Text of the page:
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article imagePope heads to Peru after final Chile mass

By Giovanna FLEITAS (AFP)     Jan 17, 2018 in World

Pope Francis headed Thursday to Peru on the second leg of his South American trip, where he will meet indigenous people and hear firsthand how Peru's gold rush is destroying large areas of their Amazon homeland.

Earlier, he highlighted the plight of vulnerable immigrants and robustly defended a bishop accused of covering up sexual abuse at the end of a visit to Chile overshadowed by controversy.

In the northern border region of Iquique -- which he said was "the land of dreams" for so many -- the pope hit out at human traffickers and others who seek to take advantage of helpless immigrants.

"Let us be attentive to those who profit from the irregular status of many immigrants who don't know the language or who don't have their papers 'in order,'" Francis told a colorful congregation of some 50,000 people at an open-air mass on Iquique's sprawling Lobito beach.

Francis' Latam plane flew from Iquique airport and was due to touch down in Peru's capital at 7:20 pm (2220 GMT). The final leg of his weeklong South American trip will include stops in the cities of Puerto Maldonado, Trujillo and Lima.

The 81-year-old pontiff has confronted sensitive issues at every turn since he began his visit Monday, offering an apology to victims of priestly sexual abuse, praying with survivors of Augusto Pinochet's brutal dictatorship, and calling for protection of the rights of Chile's persecuted indigenous communities.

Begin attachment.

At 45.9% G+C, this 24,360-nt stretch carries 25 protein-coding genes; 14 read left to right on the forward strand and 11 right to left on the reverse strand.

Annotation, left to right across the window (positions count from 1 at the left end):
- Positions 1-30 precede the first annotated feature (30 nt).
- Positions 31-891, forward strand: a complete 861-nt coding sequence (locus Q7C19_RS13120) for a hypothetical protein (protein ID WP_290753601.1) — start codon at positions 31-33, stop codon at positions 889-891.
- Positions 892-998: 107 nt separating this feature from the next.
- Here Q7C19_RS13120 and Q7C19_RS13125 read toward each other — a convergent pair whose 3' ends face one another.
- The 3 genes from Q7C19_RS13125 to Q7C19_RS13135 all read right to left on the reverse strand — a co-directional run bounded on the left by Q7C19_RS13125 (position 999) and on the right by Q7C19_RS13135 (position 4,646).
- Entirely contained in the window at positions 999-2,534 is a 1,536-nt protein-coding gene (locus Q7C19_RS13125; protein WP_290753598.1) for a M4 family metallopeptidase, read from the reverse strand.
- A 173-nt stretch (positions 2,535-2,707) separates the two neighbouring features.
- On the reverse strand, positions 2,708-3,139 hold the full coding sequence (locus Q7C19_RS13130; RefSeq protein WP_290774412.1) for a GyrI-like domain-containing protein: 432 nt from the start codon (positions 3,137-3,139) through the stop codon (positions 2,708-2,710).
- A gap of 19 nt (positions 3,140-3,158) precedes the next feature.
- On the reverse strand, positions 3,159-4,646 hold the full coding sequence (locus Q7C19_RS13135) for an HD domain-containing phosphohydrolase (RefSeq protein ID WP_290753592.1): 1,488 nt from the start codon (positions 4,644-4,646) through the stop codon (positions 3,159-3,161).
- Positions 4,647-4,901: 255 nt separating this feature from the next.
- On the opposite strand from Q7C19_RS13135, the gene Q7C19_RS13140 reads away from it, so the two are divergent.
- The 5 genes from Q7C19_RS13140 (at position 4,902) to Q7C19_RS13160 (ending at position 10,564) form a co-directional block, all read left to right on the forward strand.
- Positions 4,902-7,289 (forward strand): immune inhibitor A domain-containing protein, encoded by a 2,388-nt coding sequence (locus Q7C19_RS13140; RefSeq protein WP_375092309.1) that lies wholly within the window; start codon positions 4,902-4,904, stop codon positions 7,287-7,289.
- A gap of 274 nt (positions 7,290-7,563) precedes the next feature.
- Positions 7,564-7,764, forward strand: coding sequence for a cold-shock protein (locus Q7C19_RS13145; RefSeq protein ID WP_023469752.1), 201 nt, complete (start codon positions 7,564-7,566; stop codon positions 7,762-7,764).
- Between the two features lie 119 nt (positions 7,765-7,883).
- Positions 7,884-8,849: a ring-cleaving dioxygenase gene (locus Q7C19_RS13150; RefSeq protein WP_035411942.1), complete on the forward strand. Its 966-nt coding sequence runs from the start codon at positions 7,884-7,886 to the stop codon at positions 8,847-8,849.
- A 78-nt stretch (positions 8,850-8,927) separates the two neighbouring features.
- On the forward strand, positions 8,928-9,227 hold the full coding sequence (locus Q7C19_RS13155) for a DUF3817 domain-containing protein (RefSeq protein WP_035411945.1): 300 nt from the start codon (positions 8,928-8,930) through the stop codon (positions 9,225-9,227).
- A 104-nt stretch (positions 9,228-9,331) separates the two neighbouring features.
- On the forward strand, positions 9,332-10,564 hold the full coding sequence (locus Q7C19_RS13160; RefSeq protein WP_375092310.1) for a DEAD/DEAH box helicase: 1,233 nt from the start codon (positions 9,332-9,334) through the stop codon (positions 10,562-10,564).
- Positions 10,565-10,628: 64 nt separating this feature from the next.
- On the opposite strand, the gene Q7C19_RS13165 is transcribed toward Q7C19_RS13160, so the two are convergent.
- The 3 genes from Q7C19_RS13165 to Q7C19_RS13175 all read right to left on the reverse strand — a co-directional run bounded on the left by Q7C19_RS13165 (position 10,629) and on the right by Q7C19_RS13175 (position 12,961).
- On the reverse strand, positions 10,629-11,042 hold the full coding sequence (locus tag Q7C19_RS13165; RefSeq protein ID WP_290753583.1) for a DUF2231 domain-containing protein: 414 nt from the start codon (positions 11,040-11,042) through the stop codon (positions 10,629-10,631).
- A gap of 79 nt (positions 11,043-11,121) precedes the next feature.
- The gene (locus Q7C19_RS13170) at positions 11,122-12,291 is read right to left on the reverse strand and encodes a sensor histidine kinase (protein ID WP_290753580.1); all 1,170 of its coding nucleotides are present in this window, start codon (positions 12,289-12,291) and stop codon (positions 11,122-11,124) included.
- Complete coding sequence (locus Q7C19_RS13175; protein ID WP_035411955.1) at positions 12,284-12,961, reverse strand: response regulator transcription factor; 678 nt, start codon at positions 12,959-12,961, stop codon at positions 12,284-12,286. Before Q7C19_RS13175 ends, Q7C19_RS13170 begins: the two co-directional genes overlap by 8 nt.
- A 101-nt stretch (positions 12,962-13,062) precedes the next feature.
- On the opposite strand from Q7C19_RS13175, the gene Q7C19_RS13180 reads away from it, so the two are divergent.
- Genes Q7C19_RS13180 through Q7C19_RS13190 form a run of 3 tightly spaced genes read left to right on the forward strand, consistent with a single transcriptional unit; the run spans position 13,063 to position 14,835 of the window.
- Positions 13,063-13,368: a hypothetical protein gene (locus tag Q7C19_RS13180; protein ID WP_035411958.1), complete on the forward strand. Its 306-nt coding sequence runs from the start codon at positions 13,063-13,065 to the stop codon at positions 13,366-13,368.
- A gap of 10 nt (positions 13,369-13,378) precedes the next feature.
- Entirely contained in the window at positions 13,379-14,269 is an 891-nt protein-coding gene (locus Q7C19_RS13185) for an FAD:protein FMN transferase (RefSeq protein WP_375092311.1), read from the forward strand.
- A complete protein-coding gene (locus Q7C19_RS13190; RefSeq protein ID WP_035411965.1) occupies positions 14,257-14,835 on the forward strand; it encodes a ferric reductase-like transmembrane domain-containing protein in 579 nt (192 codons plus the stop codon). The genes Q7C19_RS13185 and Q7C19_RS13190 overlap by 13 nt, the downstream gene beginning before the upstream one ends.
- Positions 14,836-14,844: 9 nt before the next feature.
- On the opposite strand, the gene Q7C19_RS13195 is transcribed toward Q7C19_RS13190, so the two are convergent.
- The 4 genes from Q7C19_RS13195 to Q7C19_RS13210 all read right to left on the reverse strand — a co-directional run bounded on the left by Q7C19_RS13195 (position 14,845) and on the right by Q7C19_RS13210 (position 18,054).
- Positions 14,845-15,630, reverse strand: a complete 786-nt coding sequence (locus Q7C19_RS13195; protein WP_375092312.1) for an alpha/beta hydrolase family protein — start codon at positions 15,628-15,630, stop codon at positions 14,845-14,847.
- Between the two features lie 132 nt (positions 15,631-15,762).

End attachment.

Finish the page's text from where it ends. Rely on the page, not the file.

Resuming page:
- Controversial bishop -

The sex abuse issue dogged him almost to the altar as he prepared to celebrate mass on Thursday.

Chit-chatting with journalists as he stepped down from his Popemobile, Francis' mood turned serious when prodded over his support for the controversial bishop.

Bishop Juan Barros has been a conspicuous presence at all of Pope Francis' open-air masses in C...
Bishop Juan Barros has been a conspicuous presence at all of Pope Francis' open-air masses in Chile, as well as his meeting with clergy at Santiago cathedral
Vincenzo PINTO, AFP

"The day they bring me proof against Bishop Barros, then I will speak," the pope said in response to a journalist's question about the 61-year-old, appointed by Francis in 2015 despite being accused of covering up another priest's abuse of boys.

"There is not a single piece of proof against him. Everything is slander. Is this clear?" the pope said before walking off to prepare for the mass.

Bishop Juan Barros was attending the ceremony along with hundreds of other bishops and clergy. Barros has been a conspicuous presence at both of the pope's previous open-air masses and his meeting with clergy at the Santiago cathedral.

Days before the start of the visit on Monday, the US-based NGO Bishop Accountability said almost 80 members of the Roman Catholic clergy had been accused of sexually abusing children in Chile since 2000.